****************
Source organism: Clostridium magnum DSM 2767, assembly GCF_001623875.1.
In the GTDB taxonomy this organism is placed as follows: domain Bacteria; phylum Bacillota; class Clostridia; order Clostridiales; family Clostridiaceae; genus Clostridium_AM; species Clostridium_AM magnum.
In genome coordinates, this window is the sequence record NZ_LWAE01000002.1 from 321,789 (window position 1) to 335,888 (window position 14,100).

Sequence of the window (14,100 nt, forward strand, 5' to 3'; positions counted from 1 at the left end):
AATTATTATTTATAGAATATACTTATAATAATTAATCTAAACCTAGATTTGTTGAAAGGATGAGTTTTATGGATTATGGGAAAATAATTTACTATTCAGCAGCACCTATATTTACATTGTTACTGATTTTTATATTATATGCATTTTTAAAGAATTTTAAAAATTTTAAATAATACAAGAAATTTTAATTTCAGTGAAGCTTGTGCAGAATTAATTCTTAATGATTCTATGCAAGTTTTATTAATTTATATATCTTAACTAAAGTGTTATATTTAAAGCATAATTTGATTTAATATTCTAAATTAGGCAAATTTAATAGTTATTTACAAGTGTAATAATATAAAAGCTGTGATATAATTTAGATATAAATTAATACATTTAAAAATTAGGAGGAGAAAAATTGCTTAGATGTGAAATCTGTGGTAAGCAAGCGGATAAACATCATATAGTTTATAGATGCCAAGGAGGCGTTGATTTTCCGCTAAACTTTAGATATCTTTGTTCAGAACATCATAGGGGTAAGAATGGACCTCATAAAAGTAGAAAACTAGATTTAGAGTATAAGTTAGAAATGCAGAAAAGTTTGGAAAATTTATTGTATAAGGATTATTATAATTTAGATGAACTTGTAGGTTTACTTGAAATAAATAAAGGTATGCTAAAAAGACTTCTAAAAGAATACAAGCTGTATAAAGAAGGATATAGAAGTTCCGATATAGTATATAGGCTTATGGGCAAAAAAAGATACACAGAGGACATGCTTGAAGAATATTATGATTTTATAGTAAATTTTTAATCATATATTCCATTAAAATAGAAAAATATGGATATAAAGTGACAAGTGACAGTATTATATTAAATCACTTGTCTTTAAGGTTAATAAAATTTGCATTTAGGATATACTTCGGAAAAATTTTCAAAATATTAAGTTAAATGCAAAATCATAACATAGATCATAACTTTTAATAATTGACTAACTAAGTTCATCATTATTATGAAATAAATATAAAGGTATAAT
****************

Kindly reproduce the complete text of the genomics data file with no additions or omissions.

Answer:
Source organism: Clostridium magnum DSM 2767, assembly GCF_001623875.1.
In the GTDB taxonomy this organism is placed as follows: domain Bacteria; phylum Bacillota; class Clostridia; order Clostridiales; family Clostridiaceae; genus Clostridium_AM; species Clostridium_AM magnum.
In genome coordinates, this window is the sequence record NZ_LWAE01000002.1 from 321,789 (window position 1) to 335,888 (window position 14,100).

Sequence of the window (14,100 nt, forward strand, 5' to 3'; positions counted from 1 at the left end):
AATTATTATTTATAGAATATACTTATAATAATTAATCTAAACCTAGATTTGTTGAAAGGATGAGTTTTATGGATTATGGGAAAATAATTTACTATTCAGCAGCACCTATATTTACATTGTTACTGATTTTTATATTATATGCATTTTTAAAGAATTTTAAAAATTTTAAATAATACAAGAAATTTTAATTTCAGTGAAGCTTGTGCAGAATTAATTCTTAATGATTCTATGCAAGTTTTATTAATTTATATATCTTAACTAAAGTGTTATATTTAAAGCATAATTTGATTTAATATTCTAAATTAGGCAAATTTAATAGTTATTTACAAGTGTAATAATATAAAAGCTGTGATATAATTTAGATATAAATTAATACATTTAAAAATTAGGAGGAGAAAAATTGCTTAGATGTGAAATCTGTGGTAAGCAAGCGGATAAACATCATATAGTTTATAGATGCCAAGGAGGCGTTGATTTTCCGCTAAACTTTAGATATCTTTGTTCAGAACATCATAGGGGTAAGAATGGACCTCATAAAAGTAGAAAACTAGATTTAGAGTATAAGTTAGAAATGCAGAAAAGTTTGGAAAATTTATTGTATAAGGATTATTATAATTTAGATGAACTTGTAGGTTTACTTGAAATAAATAAAGGTATGCTAAAAAGACTTCTAAAAGAATACAAGCTGTATAAAGAAGGATATAGAAGTTCCGATATAGTATATAGGCTTATGGGCAAAAAAAGATACACAGAGGACATGCTTGAAGAATATTATGATTTTATAGTAAATTTTTAATCATATATTCCATTAAAATAGAAAAATATGGATATAAAGTGACAAGTGACAGTATTATATTAAATCACTTGTCTTTAAGGTTAATAAAATTTGCATTTAGGATATACTTCGGAAAAATTTTCAAAATATTAAGTTAAATGCAAAATCATAACATAGATCATAACTTTTAATAATTGACTAACTAAGTTCATCATTATTATGAAATAAATATAAAGGTATAAT